Police said today that they are trying to determine whether terrorists used a slain American soldier's identification card to enter a U.S. air base in West Germany that they bombed last week.
Arno Falk, a spokesman for the West German Federal Police, said the ID card was sent to the Reuters news agency in Frankfurt today.
Falk said investigators are trying to determine whether the terrorists used the card to enter the tightly guarded U.S. Rhein-Main Air Base and plant the car bomb that killed two people and injured 20 others.
The identification card accompanied a letter claiming responsibility for last Thursday's attack at the base outside Frankfurt in the name of the French Direct Action and West German Red Army Faction leftist terrorist groups.
Copies of the letter were sent to other news agencies last week.
Shot to Death
The soldier was found shot to death the day of the bombing near Wiesbaden, in what U.S. officials at first said appeared to be an incident unrelated to the bombing. Wiesbaden is a 25-minute drive west of Frankfurt.
Wiesbaden police spokesman Dieter Bartz confirmed today that the personal documents of U.S. Spec. 4 Edward Pimental were missing when his body was discovered in woods.
Falk said Pimental had been shot in the back of the head and was also beaten on the head. In Washington, Army officials said Pimental was a native of Fall River, Mass., who worked as a missile repairman with the 563rd Ordnance Company and was 20 when he died. He claimed his residence of record as New York City, the Army said.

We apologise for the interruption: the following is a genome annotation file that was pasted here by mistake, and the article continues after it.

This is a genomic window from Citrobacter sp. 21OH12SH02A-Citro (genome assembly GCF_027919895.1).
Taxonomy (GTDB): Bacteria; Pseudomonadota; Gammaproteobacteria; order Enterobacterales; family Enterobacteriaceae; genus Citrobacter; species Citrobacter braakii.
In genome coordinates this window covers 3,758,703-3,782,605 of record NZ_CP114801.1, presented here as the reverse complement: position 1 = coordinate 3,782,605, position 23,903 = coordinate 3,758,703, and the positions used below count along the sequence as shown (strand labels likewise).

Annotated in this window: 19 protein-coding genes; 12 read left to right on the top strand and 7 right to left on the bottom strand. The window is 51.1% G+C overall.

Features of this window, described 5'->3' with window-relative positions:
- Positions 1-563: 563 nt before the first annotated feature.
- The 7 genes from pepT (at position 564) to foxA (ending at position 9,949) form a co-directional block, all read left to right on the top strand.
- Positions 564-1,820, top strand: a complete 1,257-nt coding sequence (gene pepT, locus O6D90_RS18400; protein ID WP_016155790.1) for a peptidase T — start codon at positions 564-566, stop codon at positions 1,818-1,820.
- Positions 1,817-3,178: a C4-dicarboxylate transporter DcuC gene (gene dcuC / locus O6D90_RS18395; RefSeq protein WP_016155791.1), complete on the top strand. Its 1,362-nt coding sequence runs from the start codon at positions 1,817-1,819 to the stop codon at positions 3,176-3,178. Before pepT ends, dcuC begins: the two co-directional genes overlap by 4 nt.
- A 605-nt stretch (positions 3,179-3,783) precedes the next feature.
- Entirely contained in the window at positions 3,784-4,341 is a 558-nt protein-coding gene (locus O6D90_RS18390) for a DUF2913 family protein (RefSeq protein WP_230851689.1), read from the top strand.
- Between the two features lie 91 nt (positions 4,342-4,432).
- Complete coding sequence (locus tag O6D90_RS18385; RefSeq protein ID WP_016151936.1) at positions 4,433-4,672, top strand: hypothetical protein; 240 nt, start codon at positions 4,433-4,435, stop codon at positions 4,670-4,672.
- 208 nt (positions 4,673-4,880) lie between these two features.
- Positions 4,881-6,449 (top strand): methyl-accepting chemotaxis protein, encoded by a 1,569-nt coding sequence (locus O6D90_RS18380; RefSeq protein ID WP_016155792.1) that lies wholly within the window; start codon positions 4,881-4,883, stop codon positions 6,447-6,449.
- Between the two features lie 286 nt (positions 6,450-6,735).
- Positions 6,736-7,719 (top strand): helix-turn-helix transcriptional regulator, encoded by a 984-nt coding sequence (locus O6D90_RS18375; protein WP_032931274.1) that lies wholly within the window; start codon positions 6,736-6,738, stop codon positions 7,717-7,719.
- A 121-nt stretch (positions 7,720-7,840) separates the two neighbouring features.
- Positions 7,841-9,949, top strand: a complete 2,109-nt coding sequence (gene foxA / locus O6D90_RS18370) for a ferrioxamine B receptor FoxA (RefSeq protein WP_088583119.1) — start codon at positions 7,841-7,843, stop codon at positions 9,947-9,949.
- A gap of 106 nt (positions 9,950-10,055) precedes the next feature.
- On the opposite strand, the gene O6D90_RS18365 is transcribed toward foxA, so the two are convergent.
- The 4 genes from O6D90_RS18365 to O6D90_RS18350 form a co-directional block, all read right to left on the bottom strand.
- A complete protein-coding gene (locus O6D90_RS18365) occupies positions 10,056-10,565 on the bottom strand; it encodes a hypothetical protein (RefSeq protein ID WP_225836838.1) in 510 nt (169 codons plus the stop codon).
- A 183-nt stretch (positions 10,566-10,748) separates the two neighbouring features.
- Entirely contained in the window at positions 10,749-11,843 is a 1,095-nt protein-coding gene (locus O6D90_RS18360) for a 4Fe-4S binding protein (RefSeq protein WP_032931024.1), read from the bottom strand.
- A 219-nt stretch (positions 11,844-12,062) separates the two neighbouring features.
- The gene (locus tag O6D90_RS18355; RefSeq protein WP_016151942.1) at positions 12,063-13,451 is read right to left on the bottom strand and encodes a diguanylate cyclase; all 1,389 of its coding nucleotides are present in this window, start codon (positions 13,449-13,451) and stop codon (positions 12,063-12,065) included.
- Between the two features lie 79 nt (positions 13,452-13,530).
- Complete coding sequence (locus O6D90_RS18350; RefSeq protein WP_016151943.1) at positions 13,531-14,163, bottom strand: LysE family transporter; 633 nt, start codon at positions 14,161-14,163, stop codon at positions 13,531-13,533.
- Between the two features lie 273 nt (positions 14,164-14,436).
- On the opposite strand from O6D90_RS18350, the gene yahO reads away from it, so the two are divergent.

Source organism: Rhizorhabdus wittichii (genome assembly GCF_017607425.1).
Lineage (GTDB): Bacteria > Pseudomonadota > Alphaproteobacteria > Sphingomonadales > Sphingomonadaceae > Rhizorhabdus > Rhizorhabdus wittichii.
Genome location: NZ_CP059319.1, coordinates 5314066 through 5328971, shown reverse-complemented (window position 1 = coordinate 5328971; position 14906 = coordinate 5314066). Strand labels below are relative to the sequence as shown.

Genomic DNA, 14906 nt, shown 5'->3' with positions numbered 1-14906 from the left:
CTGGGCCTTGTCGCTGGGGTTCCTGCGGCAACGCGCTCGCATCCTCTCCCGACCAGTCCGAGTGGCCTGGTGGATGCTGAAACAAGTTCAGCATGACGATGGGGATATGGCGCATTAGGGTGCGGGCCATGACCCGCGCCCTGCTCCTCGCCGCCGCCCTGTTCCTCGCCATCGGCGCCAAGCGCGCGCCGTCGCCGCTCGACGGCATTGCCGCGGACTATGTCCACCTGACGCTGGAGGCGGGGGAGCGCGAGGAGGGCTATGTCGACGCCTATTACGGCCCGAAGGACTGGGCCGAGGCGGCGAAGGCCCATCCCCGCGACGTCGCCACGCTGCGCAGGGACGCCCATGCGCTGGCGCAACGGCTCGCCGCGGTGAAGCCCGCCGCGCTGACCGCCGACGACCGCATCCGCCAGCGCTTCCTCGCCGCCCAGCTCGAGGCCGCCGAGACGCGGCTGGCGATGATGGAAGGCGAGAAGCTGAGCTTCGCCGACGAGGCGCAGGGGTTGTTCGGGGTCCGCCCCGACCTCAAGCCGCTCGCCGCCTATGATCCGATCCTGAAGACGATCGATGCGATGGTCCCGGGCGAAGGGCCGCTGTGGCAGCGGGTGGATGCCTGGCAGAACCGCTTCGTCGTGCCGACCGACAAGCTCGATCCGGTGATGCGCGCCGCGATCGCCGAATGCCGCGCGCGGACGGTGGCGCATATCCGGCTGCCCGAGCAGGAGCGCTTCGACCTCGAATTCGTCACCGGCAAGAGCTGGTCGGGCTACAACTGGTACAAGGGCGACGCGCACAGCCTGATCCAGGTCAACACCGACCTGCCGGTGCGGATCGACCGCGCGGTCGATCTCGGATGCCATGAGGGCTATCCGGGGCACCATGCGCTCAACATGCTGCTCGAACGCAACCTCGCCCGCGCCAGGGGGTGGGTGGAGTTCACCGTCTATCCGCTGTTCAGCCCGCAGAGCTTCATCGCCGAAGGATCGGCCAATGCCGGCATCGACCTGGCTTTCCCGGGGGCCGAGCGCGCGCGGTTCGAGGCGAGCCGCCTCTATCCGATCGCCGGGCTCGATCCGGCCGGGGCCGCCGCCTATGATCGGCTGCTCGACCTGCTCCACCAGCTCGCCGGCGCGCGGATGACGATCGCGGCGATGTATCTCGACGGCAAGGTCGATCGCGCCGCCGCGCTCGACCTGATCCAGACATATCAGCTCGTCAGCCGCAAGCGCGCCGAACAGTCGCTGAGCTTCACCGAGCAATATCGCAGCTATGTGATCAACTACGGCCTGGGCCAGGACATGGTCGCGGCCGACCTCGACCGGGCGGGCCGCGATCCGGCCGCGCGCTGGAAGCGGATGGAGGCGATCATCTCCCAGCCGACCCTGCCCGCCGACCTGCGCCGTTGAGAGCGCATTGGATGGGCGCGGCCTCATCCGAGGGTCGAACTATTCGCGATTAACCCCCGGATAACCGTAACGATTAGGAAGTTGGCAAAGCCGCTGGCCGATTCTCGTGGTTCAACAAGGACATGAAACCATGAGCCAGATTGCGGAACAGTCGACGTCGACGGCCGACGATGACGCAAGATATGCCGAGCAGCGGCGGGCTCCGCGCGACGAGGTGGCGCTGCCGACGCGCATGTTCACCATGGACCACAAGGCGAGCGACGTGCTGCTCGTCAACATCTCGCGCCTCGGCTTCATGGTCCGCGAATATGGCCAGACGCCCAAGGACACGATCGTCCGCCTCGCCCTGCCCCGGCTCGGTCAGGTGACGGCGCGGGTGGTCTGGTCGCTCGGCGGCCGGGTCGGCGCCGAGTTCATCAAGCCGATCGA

Rex Gribble, spokesman at the U.S. Army-Europe headquarters in Heidelberg, said witnesses last saw Pimental alive in the company of a man and a woman at about 11:30 p.m. on Aug. 7 as he left a Wiesbaden discotheque.
Struck Up Conversation
Wiesbaden police said witnesses told them that Pimental had struck up a conversation with the woman at the bar in the discotheque. The man, apparently a friend of the woman, joined her and Pimental as they left the disco, police said.
Police are seeking both people for questioning.
In a development in another attack on the U.S. military, a news agency received an anonymous letter today claiming that its authors attempted to burn railroad sleeper cars used by the U.S. Army on its route to West Berlin, police said.
The letter demanded better treatment for imprisoned members of the Red Army Faction but did not claim responsibility in the name of any specific group.
West German police said Monday that railroad employees found four sleeper cars reserved for the exclusive use of the U.S. military broken into at a railroad yard where they were parked in Frankfurt.
Blankets, pillows and other inflammable fabrics had been soaked with diesel fuel and stacked in the entrance of two of the cars, police said.
Police said they also found an "igniting device" that malfunctioned.